Microsoft vs. Google on copyright infringement

Microsoft to blast Google on copyright infringement
Written by Donna Bogatin, Contributor

UPDATE: Why Google will never pay for content

Last Thursday, Google offered biggest competitor honors to Microsoft in a quiet SEC required Annual Report public shareholder filing. 

Today, Microsoft is set to return the acknowledgement, in its own loud and very public stage way, according to Associated Press reports.

Companies that create no content of their own, and make money solely on the backs of other people's content, are raking in billions through advertising revenue," wrote Thomas C. Rubin, an associate general counsel at Microsoft, in the speech he planned to give at the annual meeting of the Association of American Publishers in New York.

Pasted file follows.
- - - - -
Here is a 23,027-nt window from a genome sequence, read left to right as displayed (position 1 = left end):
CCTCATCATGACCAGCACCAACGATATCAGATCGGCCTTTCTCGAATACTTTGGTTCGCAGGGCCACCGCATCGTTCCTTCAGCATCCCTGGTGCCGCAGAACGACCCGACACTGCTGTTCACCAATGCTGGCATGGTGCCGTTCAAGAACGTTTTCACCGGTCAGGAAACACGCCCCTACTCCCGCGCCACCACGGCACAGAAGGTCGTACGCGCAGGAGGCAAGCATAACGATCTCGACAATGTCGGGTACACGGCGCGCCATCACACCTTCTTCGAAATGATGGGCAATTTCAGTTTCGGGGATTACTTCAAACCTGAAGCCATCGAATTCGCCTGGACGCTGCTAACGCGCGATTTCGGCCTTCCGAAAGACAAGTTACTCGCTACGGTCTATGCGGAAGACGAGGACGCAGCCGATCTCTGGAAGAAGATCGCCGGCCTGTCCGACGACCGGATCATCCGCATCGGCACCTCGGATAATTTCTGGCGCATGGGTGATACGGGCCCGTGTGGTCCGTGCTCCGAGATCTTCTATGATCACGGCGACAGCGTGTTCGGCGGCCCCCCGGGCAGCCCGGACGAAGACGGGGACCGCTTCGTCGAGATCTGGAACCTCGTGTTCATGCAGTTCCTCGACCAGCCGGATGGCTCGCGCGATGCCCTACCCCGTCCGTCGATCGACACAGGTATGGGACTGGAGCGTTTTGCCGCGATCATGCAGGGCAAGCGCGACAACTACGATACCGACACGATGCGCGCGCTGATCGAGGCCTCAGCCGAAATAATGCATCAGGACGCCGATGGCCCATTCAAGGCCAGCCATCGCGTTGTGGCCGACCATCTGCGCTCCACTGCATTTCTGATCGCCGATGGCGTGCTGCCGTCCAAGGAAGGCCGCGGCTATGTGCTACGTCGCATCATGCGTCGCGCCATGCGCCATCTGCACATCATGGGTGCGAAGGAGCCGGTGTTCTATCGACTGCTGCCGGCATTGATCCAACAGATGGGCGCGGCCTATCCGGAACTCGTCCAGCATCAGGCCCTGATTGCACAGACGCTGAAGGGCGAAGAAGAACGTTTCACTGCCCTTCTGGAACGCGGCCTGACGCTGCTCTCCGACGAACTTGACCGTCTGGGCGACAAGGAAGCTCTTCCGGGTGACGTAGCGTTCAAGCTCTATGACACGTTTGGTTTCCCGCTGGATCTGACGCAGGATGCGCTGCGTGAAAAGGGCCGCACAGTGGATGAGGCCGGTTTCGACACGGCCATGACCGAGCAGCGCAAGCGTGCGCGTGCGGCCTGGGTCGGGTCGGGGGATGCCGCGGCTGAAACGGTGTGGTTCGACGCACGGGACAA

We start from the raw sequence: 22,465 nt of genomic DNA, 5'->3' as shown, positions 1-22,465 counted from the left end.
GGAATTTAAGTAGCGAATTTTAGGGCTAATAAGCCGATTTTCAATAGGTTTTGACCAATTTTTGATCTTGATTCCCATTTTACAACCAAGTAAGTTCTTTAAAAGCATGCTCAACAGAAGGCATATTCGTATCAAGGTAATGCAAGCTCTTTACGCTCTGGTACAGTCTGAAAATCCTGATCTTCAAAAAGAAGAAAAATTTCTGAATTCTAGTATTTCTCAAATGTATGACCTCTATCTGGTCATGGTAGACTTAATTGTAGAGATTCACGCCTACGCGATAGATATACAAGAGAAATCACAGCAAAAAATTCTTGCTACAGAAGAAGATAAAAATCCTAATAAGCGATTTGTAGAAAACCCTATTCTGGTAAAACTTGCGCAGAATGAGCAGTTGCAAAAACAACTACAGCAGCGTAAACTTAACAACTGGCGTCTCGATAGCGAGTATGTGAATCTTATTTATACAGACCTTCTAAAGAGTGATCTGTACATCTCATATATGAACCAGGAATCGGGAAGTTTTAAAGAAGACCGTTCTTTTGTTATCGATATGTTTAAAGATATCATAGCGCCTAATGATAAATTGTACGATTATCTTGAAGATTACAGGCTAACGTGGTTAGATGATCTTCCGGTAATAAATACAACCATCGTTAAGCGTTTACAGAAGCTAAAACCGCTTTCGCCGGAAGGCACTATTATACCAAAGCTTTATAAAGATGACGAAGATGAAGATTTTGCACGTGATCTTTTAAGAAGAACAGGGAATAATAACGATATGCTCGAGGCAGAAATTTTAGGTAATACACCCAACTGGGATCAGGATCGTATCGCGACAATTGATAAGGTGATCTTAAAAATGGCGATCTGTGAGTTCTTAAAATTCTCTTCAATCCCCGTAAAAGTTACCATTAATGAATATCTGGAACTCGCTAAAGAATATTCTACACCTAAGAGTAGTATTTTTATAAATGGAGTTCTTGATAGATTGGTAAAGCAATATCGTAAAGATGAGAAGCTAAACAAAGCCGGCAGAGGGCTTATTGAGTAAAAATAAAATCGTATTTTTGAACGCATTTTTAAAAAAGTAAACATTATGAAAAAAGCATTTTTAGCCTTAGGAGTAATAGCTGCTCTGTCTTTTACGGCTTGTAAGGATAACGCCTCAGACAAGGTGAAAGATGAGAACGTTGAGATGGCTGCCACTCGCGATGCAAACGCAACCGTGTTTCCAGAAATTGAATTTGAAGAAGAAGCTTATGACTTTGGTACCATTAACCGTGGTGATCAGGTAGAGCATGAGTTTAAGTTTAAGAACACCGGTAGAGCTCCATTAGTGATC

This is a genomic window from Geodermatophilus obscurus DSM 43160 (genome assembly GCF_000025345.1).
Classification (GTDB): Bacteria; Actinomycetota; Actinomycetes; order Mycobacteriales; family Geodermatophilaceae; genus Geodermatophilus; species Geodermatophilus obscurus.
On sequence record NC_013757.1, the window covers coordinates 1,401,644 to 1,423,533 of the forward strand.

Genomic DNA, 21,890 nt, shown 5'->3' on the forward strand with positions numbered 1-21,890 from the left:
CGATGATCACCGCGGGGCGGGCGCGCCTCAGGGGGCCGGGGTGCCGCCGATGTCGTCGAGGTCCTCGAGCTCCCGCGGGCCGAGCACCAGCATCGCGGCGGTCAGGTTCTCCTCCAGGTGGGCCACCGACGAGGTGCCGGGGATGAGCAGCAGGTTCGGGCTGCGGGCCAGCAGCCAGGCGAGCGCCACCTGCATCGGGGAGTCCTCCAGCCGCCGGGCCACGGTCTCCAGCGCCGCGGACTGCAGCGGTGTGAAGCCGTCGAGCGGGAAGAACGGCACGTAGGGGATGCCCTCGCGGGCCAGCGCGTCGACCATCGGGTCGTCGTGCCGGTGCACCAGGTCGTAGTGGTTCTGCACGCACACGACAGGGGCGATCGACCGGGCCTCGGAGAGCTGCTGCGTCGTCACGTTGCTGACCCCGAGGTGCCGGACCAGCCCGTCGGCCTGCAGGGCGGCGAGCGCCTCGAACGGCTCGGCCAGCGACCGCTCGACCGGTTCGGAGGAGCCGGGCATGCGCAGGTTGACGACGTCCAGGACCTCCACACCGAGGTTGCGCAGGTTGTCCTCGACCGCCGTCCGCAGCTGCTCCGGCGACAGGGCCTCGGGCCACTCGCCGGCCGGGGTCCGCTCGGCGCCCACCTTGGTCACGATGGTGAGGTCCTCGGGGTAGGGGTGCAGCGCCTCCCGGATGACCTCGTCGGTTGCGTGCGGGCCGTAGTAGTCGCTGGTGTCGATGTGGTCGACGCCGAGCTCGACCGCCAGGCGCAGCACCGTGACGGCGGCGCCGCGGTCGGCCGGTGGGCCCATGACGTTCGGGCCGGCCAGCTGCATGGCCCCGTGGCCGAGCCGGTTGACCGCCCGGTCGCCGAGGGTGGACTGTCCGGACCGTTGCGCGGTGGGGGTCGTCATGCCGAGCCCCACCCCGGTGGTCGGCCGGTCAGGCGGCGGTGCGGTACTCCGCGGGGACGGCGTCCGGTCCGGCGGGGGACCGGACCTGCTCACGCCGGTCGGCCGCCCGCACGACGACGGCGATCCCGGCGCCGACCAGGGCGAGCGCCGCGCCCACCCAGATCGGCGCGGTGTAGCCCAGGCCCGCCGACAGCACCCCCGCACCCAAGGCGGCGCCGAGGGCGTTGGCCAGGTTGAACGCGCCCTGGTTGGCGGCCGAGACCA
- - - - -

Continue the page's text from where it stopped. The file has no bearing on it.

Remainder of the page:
Companies? The number one search engine company, Microsoft nemesis Google.

Google's track record of protecting copyrights “is weak at best," wrote Rubin. Anyone who visits YouTube, which Google purchased last year, will immediately recognize that it follows a cavalier approach to copyright, he indicated.

Google in fact warned of the copyright infringement lawsuit risks it faces in its 2006 Annual Report filed last week.

The Association of American Publishers is suing Google for allegedly improper digitization of books, but supports Microsoft's book scanning initiatives.

Google's chief legal officer, David Drummond, defends Google's fair-use/DMCA based business model as providing "more exposure and in many cases more revenue for authors, publishers and producers of content."

UPDATE: Why Google will never pay for content

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